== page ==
Joma Sison: Word war better than shooting war
LUCENA CITY—Exiled rebel leader Jose Maria “Joma” Sison said the spiteful word war between the government and communist rebels was better than a shooting war to advance the cause of peace.
“Tit for tat polemics between the two sides can unfold their respective positions,” Sison, Communist Party of the Philippines (CPP) founder, said in an interview via Facebook on Tuesday from his base in Utrecht in The Netherlands.
“At any rate, the word war cannot be any more harsher than the shooting war,” he added.
“The word war and the shooting war can cool down to the extent that reforms are being agreed upon to address the roots of the armed conflict and the basis for just peace is attained,” Sison explained.
He once said that peace negotiations can only be held between enemies and not friends.
Though President Rodrigo Duterte again invited the communist rebels for another round of peace negotiations after he officially shut the door to the possible resumption of the peace talks early this year, the tough-talking former city major continues to hurl cruel words against the communist insurgents and its leaders, particularly Sison.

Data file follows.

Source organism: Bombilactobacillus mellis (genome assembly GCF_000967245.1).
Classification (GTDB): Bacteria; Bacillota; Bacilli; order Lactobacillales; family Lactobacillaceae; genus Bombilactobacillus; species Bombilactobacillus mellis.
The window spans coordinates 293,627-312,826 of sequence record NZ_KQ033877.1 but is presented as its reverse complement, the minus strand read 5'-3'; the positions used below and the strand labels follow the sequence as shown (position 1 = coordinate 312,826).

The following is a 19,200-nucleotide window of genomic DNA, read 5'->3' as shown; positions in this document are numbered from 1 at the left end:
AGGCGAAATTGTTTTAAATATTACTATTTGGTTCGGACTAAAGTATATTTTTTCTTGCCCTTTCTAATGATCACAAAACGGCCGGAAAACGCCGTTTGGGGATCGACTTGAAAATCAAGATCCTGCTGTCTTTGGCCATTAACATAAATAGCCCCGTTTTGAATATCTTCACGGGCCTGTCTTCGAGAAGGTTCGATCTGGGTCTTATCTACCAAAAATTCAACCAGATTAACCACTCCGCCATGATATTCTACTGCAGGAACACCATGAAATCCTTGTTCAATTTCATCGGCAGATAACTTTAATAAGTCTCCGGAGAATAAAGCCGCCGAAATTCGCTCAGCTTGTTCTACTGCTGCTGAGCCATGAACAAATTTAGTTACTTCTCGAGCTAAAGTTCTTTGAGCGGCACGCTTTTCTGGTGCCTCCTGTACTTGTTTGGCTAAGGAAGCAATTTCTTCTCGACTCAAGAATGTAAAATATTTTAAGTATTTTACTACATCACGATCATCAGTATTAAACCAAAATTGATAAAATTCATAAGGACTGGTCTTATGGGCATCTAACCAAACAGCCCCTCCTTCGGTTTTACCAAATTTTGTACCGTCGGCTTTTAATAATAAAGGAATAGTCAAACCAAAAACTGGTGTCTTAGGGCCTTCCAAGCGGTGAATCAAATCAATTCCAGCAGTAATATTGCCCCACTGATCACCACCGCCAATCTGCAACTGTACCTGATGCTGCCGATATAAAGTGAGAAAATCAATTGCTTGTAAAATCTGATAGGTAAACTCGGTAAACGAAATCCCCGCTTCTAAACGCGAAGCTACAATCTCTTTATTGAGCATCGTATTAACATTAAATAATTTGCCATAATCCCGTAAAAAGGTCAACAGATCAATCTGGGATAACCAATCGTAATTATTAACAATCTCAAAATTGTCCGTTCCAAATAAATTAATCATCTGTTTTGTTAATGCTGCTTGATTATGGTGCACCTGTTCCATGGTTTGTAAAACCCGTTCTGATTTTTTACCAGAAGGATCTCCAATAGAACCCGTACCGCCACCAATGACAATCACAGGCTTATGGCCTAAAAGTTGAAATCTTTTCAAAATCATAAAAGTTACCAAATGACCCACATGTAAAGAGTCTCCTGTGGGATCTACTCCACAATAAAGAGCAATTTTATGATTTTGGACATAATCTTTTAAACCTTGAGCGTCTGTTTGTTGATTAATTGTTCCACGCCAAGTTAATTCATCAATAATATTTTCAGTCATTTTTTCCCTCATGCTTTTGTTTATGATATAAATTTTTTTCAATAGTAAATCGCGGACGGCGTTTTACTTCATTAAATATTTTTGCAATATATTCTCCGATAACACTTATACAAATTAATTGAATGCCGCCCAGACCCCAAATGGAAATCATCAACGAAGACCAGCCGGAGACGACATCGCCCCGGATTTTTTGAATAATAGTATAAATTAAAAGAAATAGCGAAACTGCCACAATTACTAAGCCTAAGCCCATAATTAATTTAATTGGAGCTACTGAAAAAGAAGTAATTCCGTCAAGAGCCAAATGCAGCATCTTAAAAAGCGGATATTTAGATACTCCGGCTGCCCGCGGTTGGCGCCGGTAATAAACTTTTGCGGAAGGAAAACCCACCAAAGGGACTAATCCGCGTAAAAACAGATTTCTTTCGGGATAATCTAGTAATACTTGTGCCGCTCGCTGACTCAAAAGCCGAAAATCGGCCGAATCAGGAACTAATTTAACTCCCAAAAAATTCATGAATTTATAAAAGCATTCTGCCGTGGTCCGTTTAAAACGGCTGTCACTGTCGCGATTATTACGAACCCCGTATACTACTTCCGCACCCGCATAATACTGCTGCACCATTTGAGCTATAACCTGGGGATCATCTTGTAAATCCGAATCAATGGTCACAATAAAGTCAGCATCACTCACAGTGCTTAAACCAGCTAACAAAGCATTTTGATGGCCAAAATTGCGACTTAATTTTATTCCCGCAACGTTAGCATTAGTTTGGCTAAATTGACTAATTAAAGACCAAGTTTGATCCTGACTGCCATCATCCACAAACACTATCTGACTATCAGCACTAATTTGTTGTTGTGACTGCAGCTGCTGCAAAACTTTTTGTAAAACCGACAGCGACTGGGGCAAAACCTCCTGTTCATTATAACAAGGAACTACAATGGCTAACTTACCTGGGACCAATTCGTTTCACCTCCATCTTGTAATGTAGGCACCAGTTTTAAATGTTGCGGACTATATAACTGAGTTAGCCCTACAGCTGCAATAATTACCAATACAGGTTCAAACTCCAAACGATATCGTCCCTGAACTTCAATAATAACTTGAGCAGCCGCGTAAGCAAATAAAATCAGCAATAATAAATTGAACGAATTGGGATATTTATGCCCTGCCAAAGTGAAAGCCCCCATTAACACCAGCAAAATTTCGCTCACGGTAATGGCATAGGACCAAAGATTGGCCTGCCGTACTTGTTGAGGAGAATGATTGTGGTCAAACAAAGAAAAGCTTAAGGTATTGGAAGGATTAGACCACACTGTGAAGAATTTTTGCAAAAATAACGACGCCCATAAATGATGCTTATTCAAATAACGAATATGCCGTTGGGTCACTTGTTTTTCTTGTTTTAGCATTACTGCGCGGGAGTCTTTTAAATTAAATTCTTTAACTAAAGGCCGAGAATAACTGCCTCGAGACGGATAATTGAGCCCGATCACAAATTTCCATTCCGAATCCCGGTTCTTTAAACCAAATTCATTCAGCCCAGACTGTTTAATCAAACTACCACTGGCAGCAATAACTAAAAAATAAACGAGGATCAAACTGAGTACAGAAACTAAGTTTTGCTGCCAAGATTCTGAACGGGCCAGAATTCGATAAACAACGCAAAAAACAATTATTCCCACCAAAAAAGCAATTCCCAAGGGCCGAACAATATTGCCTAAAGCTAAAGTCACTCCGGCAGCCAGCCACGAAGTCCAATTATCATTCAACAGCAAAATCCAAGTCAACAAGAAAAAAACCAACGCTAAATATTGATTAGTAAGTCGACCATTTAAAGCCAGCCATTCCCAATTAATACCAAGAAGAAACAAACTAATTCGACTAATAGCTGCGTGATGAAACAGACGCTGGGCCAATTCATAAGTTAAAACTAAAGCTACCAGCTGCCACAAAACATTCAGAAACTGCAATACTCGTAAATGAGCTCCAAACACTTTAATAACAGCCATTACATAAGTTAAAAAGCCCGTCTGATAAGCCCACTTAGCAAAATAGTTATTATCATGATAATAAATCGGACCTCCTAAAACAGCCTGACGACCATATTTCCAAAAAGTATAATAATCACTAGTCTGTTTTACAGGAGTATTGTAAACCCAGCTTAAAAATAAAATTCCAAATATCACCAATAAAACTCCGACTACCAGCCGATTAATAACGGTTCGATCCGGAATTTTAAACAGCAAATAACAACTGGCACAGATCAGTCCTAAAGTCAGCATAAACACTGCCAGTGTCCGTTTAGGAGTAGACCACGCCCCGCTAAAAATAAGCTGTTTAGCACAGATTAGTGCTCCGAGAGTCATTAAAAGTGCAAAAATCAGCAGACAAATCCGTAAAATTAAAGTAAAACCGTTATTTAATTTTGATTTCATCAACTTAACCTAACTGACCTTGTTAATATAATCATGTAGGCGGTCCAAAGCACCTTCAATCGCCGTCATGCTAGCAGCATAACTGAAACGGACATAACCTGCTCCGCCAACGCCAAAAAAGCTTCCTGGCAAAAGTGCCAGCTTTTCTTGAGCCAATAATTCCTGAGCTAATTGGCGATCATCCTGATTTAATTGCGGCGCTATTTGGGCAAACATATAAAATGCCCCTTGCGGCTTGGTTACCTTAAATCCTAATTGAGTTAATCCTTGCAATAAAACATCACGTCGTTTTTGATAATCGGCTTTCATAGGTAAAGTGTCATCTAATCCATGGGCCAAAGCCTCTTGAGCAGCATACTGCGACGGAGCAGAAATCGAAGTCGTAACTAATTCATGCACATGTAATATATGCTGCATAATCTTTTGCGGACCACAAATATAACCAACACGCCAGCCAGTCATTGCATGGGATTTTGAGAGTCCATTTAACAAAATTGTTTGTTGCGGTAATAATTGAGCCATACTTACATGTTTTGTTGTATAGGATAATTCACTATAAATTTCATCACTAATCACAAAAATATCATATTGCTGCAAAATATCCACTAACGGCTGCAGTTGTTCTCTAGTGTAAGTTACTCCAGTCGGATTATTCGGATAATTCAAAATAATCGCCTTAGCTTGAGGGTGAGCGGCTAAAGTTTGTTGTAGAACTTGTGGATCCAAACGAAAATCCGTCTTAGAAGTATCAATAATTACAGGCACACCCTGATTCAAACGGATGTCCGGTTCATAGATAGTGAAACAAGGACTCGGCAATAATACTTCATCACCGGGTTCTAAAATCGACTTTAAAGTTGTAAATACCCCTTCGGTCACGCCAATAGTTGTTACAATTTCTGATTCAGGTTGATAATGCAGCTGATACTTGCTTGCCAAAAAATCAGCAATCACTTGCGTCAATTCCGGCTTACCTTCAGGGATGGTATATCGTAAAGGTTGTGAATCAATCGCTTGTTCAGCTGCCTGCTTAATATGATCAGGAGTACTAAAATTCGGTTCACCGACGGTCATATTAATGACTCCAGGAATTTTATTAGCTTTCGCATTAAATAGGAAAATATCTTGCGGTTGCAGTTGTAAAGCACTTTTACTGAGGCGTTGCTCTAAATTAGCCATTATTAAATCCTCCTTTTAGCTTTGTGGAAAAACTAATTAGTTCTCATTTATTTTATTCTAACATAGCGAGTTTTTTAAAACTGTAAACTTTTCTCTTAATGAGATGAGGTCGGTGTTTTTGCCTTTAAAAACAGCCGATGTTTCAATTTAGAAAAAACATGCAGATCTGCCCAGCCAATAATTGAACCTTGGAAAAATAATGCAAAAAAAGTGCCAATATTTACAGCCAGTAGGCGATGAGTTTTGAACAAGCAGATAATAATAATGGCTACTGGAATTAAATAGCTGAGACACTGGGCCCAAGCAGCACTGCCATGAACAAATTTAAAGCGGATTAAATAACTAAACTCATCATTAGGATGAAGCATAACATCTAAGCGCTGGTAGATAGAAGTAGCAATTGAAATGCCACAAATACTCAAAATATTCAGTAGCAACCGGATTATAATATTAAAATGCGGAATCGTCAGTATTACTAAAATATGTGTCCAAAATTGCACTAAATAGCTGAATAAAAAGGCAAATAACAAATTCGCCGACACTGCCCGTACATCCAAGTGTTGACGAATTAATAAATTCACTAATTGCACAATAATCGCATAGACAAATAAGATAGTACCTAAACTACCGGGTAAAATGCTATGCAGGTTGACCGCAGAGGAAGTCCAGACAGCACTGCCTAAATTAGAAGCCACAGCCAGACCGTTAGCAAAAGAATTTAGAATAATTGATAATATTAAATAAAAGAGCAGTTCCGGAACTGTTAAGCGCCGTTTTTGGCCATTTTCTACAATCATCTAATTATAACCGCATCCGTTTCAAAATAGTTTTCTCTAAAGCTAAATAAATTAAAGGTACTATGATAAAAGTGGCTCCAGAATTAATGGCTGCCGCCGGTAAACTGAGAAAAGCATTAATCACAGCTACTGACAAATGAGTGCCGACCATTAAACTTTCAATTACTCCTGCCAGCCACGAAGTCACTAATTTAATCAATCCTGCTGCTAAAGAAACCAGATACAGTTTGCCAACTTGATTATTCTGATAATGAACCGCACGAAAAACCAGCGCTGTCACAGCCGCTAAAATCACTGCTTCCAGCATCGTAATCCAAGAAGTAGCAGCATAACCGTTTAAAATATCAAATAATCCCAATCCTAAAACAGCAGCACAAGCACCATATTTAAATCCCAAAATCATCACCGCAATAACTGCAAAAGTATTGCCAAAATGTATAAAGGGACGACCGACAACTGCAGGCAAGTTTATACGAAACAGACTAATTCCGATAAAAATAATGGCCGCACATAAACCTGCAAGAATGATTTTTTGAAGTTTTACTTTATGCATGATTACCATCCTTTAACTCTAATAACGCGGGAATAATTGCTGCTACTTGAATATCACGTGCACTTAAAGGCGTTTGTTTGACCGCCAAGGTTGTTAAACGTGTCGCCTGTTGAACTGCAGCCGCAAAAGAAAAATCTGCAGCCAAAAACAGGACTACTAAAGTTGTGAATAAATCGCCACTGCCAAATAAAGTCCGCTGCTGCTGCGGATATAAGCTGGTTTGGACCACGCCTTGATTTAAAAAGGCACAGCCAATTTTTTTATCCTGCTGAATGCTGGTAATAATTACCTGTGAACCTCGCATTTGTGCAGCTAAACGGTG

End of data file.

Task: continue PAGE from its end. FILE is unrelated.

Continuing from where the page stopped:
In Mindanao on Monday, Mr. Duterte said their rebellion had been “nothing but plain banditry and devoid of ideology.”
Mr. Duterte, however, reiterated his desire for a face-to-face meeting with Sison in the country.
“I’m going to ask him, what do you really want? What do you want, you want to destroy a country? [Do] you really think you can destroy the Philippines? Except that you’re bandits,” Mr. Duterte said.
Sison had repeatedly rejected Mr. Duterte’s invitation for him to come home.
Just last week, Sison said the Duterte administration was “going downhill to hell.”
Sison accused the government of committing mass extrajudicial killings in its bloody drug war and has worsened the conditions of underdevelopment, high unemployment, low incomes, soaring prices of basic commodities and mass poverty in the country.
The recent continuous offensives between the government forces and the Maoist-inspired New People’s Army (NPA) guerillas, the CPP’s armed wing, were also posing threats to the resumption of the peace talks next month or early February.
Sison said Mr. Duterte’s offer of resuming peace talks was allegedly motivated by “desperation” for failing to crush the NPA rebels and not out of sincere desire to find a lasting peace to end the decades-long communist rebellion.—DELFIN T. MALLARI JR.
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